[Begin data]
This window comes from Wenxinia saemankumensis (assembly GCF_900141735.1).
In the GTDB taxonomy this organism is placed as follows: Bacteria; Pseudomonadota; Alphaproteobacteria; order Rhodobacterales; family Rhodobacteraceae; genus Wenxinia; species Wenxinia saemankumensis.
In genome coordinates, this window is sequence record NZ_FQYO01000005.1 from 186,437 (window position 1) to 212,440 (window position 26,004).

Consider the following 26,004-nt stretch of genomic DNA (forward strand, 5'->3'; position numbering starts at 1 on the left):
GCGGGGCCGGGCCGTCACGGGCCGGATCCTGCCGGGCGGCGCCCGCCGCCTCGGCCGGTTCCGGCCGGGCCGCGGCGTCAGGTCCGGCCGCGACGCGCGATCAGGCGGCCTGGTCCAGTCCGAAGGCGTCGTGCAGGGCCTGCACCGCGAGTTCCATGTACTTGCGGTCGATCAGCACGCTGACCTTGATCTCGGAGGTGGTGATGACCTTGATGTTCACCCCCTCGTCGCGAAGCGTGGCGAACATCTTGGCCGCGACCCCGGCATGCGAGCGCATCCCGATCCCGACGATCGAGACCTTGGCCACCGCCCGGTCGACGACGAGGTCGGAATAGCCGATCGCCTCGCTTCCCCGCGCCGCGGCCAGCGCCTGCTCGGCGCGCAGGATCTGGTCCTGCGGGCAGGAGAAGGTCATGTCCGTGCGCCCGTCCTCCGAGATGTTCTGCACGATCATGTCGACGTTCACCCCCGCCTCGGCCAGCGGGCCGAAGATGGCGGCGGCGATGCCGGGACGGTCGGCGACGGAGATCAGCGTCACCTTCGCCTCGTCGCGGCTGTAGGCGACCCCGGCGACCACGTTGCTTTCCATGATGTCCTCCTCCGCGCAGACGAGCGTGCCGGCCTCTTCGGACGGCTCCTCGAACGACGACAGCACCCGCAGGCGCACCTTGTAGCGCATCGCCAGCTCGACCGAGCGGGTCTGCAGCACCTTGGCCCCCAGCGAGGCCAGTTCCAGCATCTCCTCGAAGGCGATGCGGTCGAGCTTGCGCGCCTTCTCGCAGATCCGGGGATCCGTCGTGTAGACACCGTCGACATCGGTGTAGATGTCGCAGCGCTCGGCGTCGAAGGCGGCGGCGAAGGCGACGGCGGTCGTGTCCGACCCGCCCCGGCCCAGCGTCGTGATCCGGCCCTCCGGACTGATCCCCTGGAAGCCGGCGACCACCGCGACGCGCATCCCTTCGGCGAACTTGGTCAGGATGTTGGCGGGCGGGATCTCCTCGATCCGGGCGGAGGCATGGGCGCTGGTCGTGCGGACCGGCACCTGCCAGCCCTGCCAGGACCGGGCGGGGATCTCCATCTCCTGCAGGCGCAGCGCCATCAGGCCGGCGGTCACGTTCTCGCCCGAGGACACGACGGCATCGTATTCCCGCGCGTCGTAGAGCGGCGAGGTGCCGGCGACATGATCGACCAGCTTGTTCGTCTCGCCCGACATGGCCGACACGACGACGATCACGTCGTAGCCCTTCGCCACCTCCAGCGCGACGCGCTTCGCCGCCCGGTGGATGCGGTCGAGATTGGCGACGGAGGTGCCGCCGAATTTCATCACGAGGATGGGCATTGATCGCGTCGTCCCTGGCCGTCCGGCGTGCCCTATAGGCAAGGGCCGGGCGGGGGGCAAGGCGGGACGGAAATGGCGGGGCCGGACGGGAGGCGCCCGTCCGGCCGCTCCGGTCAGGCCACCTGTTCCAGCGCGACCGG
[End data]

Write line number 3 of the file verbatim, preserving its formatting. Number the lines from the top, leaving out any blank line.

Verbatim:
In genome coordinates, this window is sequence record NZ_FQYO01000005.1 from 186,437 (window position 1) to 212,440 (window position 26,004).